Business confidence is at its highest level for more than 18 months, but concern is still strong in the boardroom about falling sales, according to the latest research from KPMG.
KPMG’s latest quarterly National Business Confidence Survey shows that more than half (56 per cent) of senior executives questioned claim to have seen signs of recovery in the UK economy, with 47 per cent seeing green shoots in their own sectors.
A total of 19 per cent actively view prospects for UK business over the next 12 months as ‘good’ or ‘very good’ - compared with nine per cent reporting such optimism in the previous quarter.
Interestingly the number of respondents that saw prospects for the economy as ‘bad’ or ‘very bad’ dropped to 24 per cent compared with 54 per cent in the last quarter.
However, despite the apparent optimism, KPMG claimed there was still a ‘cold wind’ blowing through the heart of UK businesses, with 21 per cent expressing grave concerns about a fall in demand for their products or services. Concerns over falling sales have now overtaken credit and funding issues as the most pressing concern.
Malcolm Edge, head of markets for KPMG in the UK, said: “While at first glance these statistics do look encouraging, we must not forget that opinion is still heavily divided as to whether or not the economy is out of intensive care.
“It is particularly interesting that in spite of certain economic indicators pointing towards modest growth in the third and fourth quarters of this year, the majority of senior executives do not expect the economy to come out of recession for at least another seven to 12 months; perhaps because there is, as yet, no end in sight to falling consumer demand.”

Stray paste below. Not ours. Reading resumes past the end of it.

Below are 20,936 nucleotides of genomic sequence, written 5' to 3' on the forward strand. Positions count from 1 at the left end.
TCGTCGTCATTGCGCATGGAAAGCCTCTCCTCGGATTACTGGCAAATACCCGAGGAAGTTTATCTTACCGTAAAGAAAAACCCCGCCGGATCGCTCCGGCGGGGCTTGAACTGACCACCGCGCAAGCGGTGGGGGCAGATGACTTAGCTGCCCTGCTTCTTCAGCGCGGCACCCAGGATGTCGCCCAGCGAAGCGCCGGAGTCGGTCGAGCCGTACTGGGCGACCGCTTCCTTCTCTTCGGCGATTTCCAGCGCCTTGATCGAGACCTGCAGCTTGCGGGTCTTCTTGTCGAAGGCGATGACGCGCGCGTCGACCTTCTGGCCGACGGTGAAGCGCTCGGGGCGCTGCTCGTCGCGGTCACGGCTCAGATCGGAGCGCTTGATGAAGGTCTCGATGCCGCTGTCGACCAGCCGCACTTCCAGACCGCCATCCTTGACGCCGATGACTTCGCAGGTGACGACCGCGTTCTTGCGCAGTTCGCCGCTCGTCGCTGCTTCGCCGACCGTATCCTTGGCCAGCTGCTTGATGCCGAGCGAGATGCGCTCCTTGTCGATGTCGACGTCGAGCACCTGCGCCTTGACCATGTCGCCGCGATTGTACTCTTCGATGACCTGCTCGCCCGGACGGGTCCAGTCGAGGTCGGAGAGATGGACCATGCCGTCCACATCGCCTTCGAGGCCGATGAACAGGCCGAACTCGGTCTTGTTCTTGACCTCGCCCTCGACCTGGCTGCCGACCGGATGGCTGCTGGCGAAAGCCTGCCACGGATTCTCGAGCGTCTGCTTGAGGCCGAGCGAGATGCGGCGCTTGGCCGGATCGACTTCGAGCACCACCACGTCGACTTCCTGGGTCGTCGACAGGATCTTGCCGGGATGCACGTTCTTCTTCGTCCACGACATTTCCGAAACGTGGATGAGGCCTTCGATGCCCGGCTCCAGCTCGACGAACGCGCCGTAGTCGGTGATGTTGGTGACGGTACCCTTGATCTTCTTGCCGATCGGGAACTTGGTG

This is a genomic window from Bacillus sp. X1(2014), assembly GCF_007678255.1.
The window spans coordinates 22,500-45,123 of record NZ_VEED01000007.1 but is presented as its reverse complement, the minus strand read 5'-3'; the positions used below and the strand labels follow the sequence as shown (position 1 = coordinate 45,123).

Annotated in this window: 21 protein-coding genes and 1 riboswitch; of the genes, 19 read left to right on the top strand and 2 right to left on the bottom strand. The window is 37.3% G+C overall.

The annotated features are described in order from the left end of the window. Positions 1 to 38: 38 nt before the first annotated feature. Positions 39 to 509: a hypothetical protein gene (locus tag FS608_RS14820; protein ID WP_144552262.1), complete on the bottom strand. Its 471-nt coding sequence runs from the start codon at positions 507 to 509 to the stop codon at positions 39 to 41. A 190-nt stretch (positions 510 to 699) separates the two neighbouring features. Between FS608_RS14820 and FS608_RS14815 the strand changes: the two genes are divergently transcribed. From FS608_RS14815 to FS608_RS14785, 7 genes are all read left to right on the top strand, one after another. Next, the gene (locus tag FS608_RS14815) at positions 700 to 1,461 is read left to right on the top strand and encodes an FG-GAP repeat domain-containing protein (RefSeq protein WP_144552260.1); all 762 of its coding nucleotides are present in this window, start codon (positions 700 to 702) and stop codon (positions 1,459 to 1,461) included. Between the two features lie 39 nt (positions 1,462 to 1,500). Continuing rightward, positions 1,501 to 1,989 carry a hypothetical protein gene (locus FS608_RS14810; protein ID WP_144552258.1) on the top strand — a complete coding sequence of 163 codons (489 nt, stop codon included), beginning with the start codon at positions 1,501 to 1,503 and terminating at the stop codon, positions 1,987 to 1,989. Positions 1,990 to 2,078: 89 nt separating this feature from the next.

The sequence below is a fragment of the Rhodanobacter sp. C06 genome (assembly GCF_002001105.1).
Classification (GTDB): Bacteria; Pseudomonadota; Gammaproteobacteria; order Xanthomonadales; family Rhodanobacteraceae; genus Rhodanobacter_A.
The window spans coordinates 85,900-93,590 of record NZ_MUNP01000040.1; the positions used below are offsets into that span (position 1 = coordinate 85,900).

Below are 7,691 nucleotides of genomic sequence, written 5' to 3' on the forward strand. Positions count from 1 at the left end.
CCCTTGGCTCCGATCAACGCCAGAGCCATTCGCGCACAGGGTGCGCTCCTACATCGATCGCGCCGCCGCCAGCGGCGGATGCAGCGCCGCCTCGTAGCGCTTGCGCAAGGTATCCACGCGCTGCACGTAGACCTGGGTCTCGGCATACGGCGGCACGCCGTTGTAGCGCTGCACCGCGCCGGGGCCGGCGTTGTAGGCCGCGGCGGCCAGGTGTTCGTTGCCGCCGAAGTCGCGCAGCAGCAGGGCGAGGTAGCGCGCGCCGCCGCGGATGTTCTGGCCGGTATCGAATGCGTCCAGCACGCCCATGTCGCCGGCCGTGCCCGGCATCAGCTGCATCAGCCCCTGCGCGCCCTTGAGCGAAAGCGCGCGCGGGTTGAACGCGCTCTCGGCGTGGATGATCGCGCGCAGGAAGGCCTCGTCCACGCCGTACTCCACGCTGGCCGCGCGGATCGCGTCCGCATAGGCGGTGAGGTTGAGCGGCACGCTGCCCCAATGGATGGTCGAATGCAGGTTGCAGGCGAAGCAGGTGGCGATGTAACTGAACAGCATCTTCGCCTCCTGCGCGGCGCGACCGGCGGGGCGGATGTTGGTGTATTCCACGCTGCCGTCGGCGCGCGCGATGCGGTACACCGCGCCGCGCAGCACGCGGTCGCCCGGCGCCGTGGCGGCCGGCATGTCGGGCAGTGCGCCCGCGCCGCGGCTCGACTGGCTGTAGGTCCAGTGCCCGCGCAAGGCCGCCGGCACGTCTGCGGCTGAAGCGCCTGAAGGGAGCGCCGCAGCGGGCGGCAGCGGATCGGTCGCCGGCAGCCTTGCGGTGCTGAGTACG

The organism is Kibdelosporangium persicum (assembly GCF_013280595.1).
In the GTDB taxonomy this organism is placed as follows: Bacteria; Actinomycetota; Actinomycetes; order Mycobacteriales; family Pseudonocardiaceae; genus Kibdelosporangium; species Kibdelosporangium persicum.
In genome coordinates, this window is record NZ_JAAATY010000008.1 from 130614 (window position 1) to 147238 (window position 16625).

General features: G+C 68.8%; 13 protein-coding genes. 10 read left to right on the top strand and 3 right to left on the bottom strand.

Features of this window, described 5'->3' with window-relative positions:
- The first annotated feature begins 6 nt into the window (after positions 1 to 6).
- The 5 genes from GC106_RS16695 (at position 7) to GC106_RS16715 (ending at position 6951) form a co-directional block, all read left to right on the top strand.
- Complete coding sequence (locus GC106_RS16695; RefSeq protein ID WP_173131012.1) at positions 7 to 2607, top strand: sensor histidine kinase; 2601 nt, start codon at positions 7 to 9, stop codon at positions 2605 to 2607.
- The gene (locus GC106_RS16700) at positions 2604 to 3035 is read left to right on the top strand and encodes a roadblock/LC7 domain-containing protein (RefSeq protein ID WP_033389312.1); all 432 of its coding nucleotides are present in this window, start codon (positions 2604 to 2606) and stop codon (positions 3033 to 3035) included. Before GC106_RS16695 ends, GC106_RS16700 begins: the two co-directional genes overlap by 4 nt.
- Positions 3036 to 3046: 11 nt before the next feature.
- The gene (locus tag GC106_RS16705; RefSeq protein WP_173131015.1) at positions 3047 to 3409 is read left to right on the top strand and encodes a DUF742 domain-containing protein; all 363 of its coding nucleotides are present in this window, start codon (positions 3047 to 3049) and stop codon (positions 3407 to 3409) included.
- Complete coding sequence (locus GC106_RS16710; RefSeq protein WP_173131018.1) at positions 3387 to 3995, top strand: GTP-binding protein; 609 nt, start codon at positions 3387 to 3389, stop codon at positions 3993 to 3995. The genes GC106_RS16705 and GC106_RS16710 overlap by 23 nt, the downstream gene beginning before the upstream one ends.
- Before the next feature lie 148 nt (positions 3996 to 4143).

“However, for those firms who are concerned about their sales pipeline, there is nevertheless a silver lining to be found,” he claimed. “The continued weakness of the pound against the dollar and the euro presents a massive opportunity for British firms to look beyond these shores and tap into overseas markets, so it is extremely heartening to see that expansion into new markets was the most commonly cited tactic to address business concerns.
"At heart, UK businesses are an entrepreneurial bunch, so taking advantage of such opportunities for growth will be an important catalyst in sustaining confidence levels across the economy as a whole.”
In addition 21 per cent of respondents predicted a ‘double-dip’ scenario, but the vast majority believed the recovery will be long and slow, said Edge.
“This is where we bob along the bottom of the cycle for three to five years before substantial growth is seen again.
“The old adage that twice as many companies fail on their way out of recession than do going into it certainly rings true,” warned Edge. “Over the past 12 months, companies have worked tirelessly to get to grips with their working capital, with many firms destocking in response to declining demand.
“However, the concern is that when trade does start to pick-up again, businesses will simply not have the cash available to finance any new growth plans. Although the majority of banks are claiming to be open for business, the fact remains that at present, lending will only happen in specific circumstances and under very strict guidelines.
Edge concluded: “The temptation to over-trade or scale up too quickly can be all-consuming after a lengthy period of inactivity, so there is a certain irony in the fact that this desire to ‘get things back to normal’ can often be the straw that breaks the camel’s back.
"Companies therefore need to resist the urge to go in with all guns blazing, and instead, keep up all those good habits that they have relied upon to see them through the downturn. For instance, the use of rigorous forecasting will not only assist an organisation in managing its cash flow during the final throes of the downturn and demonstrate good practice to funders, but it will also provide a sound base on which to monitor demands on working capital.”
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